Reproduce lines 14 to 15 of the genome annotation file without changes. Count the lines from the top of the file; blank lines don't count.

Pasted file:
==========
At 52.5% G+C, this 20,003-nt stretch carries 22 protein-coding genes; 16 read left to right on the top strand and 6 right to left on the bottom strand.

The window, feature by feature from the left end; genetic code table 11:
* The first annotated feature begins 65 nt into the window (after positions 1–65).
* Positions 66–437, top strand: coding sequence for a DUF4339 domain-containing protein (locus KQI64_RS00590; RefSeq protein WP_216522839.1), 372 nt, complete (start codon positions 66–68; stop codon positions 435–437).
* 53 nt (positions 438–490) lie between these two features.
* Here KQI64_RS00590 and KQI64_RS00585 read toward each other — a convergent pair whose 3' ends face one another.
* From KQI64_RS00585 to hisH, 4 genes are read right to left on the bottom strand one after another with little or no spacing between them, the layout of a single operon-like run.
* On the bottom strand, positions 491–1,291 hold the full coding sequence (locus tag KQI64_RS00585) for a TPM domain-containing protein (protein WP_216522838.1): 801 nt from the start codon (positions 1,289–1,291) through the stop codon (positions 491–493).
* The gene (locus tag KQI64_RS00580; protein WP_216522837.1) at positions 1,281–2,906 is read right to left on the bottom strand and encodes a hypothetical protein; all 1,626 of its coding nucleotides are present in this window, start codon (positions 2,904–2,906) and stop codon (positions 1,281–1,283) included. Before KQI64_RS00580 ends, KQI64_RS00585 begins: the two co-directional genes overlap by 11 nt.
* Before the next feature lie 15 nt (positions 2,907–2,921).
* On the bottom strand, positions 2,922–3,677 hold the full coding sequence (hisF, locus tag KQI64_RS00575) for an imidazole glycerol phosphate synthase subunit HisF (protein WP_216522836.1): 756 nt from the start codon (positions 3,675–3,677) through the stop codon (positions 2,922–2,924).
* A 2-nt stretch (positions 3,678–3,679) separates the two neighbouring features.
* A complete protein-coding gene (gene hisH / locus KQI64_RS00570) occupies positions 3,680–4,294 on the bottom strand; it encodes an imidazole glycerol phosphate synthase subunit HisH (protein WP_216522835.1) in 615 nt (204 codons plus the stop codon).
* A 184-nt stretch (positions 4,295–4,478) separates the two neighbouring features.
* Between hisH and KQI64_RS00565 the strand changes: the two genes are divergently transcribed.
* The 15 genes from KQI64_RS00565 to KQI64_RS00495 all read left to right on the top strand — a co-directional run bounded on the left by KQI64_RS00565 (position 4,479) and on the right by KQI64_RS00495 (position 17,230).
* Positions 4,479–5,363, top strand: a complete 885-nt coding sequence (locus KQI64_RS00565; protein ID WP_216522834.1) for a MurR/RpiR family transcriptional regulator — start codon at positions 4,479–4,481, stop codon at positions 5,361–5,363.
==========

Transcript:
* A 184-nt stretch (positions 4,295–4,478) separates the two neighbouring features.
* Between hisH and KQI64_RS00565 the strand changes: the two genes are divergently transcribed.